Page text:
After crossing a gravel road and taking a right at the signed trail junction (although the sign for the Northwest Timber Trail is missing), the forest gets a little older and thicker. We took our first break near a medium size waterfall, on a large flat rock that T decided was a good slide. The trail runs through thick mossy trees, over gulches flowing with spring runoff, and up to a more recent clear cut. When we reached the clear cut, T had hiked about 2 miles on his own. He requested to ride in the pack a couple of times, but we reminded him that we left the pack at home and he’d have to be tough and walk himself.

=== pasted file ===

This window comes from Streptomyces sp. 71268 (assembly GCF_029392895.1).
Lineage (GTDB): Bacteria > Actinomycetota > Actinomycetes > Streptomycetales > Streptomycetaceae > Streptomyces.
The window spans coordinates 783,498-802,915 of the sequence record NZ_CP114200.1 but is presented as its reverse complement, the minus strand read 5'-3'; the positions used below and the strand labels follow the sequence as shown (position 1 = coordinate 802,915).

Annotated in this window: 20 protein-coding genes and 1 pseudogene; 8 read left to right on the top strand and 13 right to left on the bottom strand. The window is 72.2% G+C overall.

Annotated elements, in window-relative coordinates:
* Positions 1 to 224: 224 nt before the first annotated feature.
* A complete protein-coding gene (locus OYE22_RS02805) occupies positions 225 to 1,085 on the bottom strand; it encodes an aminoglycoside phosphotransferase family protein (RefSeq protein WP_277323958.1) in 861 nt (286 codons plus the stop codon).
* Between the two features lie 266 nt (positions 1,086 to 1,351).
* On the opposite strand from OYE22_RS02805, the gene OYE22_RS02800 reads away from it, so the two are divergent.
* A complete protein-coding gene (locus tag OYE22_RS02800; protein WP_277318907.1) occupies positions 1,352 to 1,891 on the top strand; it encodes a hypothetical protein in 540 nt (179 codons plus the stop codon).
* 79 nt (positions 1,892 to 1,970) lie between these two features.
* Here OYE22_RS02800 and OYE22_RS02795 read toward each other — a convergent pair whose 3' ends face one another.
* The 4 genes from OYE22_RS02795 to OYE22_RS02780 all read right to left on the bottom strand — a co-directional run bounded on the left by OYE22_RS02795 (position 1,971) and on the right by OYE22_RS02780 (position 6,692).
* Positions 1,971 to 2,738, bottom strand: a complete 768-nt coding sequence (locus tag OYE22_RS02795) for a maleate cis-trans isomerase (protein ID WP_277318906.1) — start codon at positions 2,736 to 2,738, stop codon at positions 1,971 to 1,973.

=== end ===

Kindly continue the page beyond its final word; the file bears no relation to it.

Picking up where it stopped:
He’s getting a little too clever for his own good. At one point, he asked if I would carry him and I told him “Sorry, you’re too big for me to carry now!” And he reminded me that my “boo boo all better now!” (referring to my C-section recovery). Nice try kiddo. Shortly after entering the clear cut, T stopped and sat down in the middle of the trail. He started chucking little pebbles off into the brush and was very clearly “done”. Justin picked him up, put him on his shoulders, and we continued to the end of the trail. Near our turnaround point (the junction with the Joy Ride trail), there was a stump that had been cut into a seat of sorts. It turned out to be a great place to nurse and have another snack before heading back. On the way back, T alternated between walking and riding on Justin’s shoulders.